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Yesterday I was going on a walk through the woods when I cam across a fallen tulip poplar tree. The first thing I noticed about this tree was that was full of turkey tail mushrooms. Upon closer inspection, I realized that there where also oyster mushrooms fruiting out of the same log!

Oyster and turkey tail mushrooms growing together on a poplar log in late December.

To me, this was absolutely amazing; that there could be such an abundance of edible and medicinal mushrooms growing together on the same log! And what’s more, it required absolutely no effort on my part, or on the part of any human at all!


Close-up of the oyster mushrooms from above.

This got me thinking: If there is such an abundance of food and medicine in the forest, and if that abundance requires no more labor on our part than simply walking through the woods, then why on earth do we work so hard all the time!? Rather than slaving away in the hot, sunny fields, we could be enjoying a leisurely stroll through the shady woods.

Thinking back to a previous lesson from the woods, I though “with just a little bit of effort, I could move some of these fallen logs to create a little fence, and then inside the fence plant a nut tree and perhaps a raspberry cane. In a few years, this spot will be producing a magnificent bounty of nuts, mushrooms, and berries, and there are sure to be various herbs around as well.” 

Imagine such a lifestyle: spending only a few hours everyday out in the woods gathering delicious food, then spending the rest of the time playing with your friends and family, cooking around the fire while talking, sharing stories, and playing music.

This may seem like an idealized version of the past, but in fact, it is a hopeful vision for the future.


It is a fact that most hunter gather societies only spent about 3 hours a day gathering food, and even hunter-gatherers living in the harshest, most extreme environments on Earth today have more time for leisure than the average person living in a “wealthy” industrialized nation like the US [94].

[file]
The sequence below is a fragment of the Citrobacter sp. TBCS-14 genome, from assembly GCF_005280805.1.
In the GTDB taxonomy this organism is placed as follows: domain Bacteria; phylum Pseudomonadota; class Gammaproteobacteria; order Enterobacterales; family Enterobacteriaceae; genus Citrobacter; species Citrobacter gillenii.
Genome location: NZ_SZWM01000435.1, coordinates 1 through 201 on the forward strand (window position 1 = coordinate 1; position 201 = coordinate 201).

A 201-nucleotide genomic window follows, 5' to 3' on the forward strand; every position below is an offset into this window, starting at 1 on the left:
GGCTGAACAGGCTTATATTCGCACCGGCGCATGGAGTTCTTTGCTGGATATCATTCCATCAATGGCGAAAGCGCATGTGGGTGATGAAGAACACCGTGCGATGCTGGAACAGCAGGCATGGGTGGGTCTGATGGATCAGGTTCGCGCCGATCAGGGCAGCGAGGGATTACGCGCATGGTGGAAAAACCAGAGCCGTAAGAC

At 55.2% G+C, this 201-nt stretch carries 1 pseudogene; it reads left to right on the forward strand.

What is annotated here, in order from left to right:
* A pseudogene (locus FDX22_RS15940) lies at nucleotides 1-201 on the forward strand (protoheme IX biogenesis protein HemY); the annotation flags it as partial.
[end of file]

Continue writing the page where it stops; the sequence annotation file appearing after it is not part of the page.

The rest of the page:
It is also a fact that in many of these societies infant mortality rate is higher in hunter-gatherer societies without modern medicine [95].

I am not proposing that we forget everything we know about medicine and technology and “go back” to living in tribal hunter-gather societies. What I am suggesting is that we take the important lessons we have learned from studying both types of societies, apply self-regulation and accept feedback, and use those lessons today to create a better society for tomorrow.


For example, there are over 40 million acres of turf grass in the United States [96]. That’s about the same are of land that we devote to growing wheat, and about half the area used for corn or soybeans [97]. That means grass is the fourth most grown “crop” in the United States! (it is also the single most irrigated crop, but that’s a whole ‘nother story)

Could you imagine if all, even half  or one quarter, of that land was used to grow abundant and productive forest gardens?

We could start feeding the country without the use of toxic pesticides or destructive fertilizers.

We could reduce our carbon footprint and sequester enough carbon to keep global warming below the critical 1.5 ºC.

We could provide meaningful and fulfilling lives for people everywhere.

By using factual evidence and the scientific method, permaculture practices can increase the yields of these forest-based systems over what hunter-gatherers could achieve, while still reducing the amount of work required to meet subsistence requirements over the modern industrial lifestyle.

If every town and city decided to reforest the turf-grass areas in the methods of forest gardens, you could work three days a week at your job to cover medical bills and other expenses, and then on your way home or on your new days off, walk through the woods to unwind and get some exercise while you pick up fresh, healthy food for the week.

By rebuilding forest infrastructure, we could live the life of leisure that hunter-gathers lived, but with the advances in modern medicine that industrial society has developed, avoid the high rates of infant mortality that limited hunter-gathers.

The point is that we don’t have to give up modern medicine or television or fluffy pillows and warm blankets to live in a more environmentally friendly society, and we don’t have to work so hard either.

Granted, there is a lot of work to be done. Converting 40 million acres of turf-grass into forest garden is no easy task. But when it’s done life will be so much easier for all of us, and the future will be much more hopeful for our children. One block at a time, we can convert the crumbling, anxious world of today into the resilient, blissful world of tomorrow. And it starts by planting a tree.

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